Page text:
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I am writing the code of a program that manages plain text files. The question is how can I generate a file, using fopen(), with a String whose length is X.

What I mean with X is that the user can type just one letter as the name of the file ("a.txt"), but he could also type a very long name ("this_is_my_super_new_file_bla_bla_bla.txt").

I am trying to do it with a linked list, but I do not know how to pass the char part of the node of the linked list to the argument of fopen().

Is there another way to do it? The only thing I do not want to do is to restrict the lenght of the name. If I do it, I would have to reserve memory since the beginning, and it would make my program heavier.

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Count the length of the list, malloc an appropriate chunk of memory, copy the chars from the list into the array, one after the other, add a 0-terminator, and pass that to fopen. –  Daniel Fischer Oct 3 '12 at 3:01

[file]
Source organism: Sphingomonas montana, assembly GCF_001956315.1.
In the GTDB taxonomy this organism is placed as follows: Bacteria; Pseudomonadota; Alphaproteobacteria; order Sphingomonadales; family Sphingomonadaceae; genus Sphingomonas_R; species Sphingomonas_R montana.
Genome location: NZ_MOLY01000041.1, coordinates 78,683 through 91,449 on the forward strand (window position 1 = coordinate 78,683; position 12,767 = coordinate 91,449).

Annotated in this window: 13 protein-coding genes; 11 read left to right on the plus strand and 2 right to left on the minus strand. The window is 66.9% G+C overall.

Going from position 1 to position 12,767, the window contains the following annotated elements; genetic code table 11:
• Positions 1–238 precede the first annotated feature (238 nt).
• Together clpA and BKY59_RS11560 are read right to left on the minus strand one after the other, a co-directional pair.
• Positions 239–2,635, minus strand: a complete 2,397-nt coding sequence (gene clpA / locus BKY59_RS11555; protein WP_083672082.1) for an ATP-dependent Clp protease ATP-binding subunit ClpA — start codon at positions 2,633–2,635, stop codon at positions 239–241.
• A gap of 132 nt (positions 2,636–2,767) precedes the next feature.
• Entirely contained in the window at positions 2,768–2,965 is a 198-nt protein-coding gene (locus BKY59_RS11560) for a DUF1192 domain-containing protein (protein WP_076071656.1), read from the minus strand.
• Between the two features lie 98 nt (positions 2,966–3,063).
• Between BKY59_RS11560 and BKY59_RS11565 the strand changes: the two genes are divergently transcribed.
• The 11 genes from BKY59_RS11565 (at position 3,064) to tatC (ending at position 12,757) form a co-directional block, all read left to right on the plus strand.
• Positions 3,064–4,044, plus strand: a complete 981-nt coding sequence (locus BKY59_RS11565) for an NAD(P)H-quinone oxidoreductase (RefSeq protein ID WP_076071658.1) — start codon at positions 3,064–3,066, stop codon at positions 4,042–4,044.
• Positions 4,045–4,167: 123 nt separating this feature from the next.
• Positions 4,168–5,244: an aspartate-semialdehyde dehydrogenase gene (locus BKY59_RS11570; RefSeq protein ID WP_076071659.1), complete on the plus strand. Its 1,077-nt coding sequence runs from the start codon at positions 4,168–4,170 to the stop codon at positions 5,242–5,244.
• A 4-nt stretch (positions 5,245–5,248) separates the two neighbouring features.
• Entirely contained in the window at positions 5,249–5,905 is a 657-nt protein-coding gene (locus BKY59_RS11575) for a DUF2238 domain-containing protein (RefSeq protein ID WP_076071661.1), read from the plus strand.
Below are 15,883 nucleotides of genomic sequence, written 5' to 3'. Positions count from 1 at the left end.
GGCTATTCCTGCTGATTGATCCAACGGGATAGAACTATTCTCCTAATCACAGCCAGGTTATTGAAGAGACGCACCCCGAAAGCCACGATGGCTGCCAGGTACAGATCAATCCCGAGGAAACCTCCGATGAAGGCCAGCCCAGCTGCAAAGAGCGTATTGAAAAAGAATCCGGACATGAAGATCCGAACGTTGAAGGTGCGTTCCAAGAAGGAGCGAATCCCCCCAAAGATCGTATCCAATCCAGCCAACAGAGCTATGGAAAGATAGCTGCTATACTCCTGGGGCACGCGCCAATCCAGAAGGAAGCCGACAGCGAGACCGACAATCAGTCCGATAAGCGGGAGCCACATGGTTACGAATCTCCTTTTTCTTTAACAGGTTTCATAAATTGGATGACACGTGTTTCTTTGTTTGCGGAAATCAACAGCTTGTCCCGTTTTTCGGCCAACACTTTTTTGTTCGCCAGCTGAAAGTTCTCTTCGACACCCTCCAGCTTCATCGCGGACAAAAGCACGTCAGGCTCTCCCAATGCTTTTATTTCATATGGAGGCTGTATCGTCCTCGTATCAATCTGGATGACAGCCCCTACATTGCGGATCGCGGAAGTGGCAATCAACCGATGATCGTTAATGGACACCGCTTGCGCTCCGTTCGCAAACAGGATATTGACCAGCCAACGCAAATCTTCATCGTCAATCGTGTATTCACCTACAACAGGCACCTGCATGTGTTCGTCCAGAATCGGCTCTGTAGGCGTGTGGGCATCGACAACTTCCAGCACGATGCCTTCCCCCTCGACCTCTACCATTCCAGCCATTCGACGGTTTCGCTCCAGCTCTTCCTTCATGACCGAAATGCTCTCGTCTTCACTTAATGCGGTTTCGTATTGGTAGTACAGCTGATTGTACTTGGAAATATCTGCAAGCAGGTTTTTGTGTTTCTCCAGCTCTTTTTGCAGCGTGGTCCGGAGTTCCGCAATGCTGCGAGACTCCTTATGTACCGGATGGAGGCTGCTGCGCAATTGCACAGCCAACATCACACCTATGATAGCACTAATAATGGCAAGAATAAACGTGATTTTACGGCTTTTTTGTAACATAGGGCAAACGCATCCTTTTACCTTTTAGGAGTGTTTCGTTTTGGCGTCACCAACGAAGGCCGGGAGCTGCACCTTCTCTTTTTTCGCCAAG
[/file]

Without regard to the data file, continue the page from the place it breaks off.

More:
More seriously, use getline to get the file name from the user if you can assume POSIX. If not, roll your own get-input-and-allocate-as-needed routine. –  Daniel Fischer Oct 3 '12 at 3:06
    
It is not clear what you are trying to do? What does the string contain, and what should the file name be? –  epsalon Oct 3 '12 at 3:26
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See if you can find an implementation of e.g. mkstemp and see how they do it? Or if it's available, why not use that directly? –  Joachim Pileborg Oct 3 '12 at 7:02

1 Answer 1

Assuming you have a string (char *) with the file name and you would like to add the ".txt" extension, then you could do something like this:

char *input = "new_file_name";
char *filename = malloc((strlen(input) + 5) * sizeof(char));
sprintf (filename, "%s.txt", input);
FILE *file = fopen(filename, "w");
free(filename);
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